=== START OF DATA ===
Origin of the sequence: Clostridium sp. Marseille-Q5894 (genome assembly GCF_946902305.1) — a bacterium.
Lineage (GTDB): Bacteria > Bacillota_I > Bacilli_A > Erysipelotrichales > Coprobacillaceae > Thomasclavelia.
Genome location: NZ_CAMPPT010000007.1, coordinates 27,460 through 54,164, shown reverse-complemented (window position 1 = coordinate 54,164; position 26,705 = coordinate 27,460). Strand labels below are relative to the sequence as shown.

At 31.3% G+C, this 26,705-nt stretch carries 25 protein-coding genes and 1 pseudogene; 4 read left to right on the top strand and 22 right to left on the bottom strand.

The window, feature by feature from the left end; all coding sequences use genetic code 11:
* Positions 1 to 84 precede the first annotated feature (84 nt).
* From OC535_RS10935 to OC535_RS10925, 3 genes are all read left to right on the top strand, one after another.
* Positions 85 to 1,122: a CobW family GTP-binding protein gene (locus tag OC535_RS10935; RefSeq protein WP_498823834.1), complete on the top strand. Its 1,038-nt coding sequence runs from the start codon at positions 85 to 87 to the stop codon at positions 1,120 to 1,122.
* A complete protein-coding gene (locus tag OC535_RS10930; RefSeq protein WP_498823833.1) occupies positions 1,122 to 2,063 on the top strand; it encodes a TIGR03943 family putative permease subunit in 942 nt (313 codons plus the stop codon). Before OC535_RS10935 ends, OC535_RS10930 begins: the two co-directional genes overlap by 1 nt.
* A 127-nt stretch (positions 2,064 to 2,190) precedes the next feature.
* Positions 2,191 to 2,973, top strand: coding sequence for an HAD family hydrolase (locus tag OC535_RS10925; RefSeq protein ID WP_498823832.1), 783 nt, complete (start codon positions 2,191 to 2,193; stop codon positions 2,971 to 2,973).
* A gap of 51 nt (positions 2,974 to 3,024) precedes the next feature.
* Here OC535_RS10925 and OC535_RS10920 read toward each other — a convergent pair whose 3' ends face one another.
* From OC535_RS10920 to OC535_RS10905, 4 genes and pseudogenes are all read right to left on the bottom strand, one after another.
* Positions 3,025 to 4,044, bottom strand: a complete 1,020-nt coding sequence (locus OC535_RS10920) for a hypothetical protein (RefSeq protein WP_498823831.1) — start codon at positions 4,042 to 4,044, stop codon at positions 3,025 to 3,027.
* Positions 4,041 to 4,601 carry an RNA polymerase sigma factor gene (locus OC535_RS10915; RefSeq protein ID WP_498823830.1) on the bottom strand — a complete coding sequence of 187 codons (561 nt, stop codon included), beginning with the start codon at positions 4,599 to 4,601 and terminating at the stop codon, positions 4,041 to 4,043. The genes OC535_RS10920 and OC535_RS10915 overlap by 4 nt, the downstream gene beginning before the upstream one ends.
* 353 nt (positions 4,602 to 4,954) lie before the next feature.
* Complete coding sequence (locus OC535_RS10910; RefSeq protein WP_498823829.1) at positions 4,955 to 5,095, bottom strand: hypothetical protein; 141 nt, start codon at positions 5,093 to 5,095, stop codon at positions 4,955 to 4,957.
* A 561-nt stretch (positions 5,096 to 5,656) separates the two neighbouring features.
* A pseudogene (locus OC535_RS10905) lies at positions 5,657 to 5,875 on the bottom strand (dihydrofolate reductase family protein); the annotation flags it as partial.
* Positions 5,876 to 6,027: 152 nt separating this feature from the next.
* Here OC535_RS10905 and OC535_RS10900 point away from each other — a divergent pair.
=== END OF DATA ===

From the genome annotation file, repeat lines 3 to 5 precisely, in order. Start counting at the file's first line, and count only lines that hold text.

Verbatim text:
Genome location: NZ_CAMPPT010000007.1, coordinates 27,460 through 54,164, shown reverse-complemented (window position 1 = coordinate 54,164; position 26,705 = coordinate 27,460). Strand labels below are relative to the sequence as shown.

At 31.3% G+C, this 26,705-nt stretch carries 25 protein-coding genes and 1 pseudogene; 4 read left to right on the top strand and 22 right to left on the bottom strand.

The window, feature by feature from the left end; all coding sequences use genetic code 11: